Anticipatory grief can give family and friends time to slowly get used to the death, and to say what they want to say or tell the person what they have meant in your life. For example, some people write a page about what the person with cancer has meant to them and read it aloud to them.
This type of grief may not always occur, and it can be different to the grief a carer experiences when the person dies. The grief experienced before a death does not make the grief after the death last a shorter amount of time.
If the person you have been caring for dies, you may feel a range of emotions, including:
  • Sadness.
  • Numbness and shock, even if you thought you were prepared.
  • Relief that you are free of your caring responsibilities and can now make plans for your own future, or that the person is no longer in pain.
  • Anger towards the doctors or the hospital, your God or the deceased person for dying.
  • Guilt that you are thinking of yourself at this time.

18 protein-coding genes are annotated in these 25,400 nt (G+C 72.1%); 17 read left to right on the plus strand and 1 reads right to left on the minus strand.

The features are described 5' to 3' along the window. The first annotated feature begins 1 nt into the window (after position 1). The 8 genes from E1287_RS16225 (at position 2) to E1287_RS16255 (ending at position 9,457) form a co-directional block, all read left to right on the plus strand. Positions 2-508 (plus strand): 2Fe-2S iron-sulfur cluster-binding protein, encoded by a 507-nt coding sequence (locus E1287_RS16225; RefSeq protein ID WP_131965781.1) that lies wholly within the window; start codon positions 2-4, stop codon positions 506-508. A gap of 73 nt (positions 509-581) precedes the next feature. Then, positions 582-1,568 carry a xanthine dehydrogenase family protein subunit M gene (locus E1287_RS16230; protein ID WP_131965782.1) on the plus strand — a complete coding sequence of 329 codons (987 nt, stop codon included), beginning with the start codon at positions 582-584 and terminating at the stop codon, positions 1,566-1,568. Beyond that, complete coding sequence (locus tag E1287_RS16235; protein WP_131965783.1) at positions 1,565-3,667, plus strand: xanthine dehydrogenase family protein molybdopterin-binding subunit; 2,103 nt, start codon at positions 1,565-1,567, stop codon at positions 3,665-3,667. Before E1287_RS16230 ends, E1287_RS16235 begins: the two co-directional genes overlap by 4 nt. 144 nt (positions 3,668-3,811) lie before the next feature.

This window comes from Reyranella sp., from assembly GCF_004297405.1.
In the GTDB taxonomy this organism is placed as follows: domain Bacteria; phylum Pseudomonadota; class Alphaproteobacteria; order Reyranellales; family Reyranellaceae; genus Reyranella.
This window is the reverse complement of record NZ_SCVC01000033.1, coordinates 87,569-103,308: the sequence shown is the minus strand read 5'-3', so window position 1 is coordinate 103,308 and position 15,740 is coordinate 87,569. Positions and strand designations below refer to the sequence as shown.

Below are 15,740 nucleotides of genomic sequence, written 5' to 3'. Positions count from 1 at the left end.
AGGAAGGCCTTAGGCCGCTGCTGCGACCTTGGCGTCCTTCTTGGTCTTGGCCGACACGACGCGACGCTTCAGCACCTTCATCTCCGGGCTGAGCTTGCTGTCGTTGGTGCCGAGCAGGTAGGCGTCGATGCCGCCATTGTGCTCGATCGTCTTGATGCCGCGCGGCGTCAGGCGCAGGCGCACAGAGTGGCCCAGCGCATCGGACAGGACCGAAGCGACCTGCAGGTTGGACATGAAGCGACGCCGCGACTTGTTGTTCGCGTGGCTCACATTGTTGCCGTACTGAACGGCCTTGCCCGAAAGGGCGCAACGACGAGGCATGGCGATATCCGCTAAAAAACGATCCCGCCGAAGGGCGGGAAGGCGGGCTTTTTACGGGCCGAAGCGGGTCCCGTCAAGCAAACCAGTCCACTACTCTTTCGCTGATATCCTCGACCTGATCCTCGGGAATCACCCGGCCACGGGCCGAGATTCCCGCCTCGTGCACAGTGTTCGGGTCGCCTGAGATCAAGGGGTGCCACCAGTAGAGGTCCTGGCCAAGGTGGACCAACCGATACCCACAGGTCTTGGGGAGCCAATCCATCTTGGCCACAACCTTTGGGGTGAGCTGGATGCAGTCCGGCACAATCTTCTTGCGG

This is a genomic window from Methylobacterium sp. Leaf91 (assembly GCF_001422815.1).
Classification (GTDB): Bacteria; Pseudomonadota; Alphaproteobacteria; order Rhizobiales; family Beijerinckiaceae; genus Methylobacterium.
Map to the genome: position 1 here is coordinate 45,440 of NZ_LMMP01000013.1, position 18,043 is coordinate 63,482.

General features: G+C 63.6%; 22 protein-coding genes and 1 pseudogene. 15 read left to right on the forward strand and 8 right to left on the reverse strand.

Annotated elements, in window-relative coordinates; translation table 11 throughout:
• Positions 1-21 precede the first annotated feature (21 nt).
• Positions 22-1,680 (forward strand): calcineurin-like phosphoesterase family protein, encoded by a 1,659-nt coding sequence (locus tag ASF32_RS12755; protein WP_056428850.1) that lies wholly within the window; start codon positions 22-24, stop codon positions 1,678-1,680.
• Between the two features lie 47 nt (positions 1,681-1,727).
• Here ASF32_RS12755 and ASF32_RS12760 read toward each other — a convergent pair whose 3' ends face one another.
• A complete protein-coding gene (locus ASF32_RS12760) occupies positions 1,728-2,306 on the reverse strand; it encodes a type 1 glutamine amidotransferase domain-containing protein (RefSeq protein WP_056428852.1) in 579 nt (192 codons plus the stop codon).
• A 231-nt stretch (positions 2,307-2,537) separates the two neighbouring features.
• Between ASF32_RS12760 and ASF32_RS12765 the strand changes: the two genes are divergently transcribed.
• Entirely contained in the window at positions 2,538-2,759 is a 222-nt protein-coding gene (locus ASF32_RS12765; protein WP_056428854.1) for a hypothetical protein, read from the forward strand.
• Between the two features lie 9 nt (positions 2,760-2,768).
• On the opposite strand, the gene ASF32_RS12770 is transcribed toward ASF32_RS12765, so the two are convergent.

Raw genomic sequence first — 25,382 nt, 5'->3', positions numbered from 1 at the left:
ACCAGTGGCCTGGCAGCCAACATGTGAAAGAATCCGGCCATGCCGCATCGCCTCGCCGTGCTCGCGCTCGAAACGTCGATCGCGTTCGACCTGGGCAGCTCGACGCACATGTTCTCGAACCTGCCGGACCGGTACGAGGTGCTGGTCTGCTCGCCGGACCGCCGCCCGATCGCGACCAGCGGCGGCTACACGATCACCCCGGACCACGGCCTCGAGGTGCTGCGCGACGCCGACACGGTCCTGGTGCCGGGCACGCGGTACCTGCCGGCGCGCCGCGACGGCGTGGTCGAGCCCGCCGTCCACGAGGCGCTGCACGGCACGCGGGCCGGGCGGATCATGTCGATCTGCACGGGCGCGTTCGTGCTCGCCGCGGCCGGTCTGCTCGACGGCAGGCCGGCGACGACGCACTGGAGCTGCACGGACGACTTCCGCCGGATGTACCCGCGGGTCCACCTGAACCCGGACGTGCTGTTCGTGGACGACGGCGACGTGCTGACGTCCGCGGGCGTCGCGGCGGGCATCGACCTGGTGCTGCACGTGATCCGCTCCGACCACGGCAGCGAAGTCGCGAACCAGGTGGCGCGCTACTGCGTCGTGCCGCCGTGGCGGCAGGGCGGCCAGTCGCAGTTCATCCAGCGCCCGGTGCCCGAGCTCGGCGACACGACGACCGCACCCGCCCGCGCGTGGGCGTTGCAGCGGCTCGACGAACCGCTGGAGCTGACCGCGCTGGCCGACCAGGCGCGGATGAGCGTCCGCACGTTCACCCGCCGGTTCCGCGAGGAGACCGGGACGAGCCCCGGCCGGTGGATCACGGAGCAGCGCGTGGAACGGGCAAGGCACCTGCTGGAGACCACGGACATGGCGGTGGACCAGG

All these reactions are common. Feeling relief or guilt is not a sign that you didn't care. These emotions may come and go and change in intensity over time.
Grief is different for everyone. Reactions vary, but may include:
  • Physical symptoms such as breathlessness, loss of appetite, crying and sleep problems.
  • Confusion, trouble concentrating or hallucinations.
  • A sense of disbelief.
There is no right way to cope with the loss of the person with cancer. You need to grieve in a way that feels natural to you. You may have religious or cultural customs that influence how you grieve.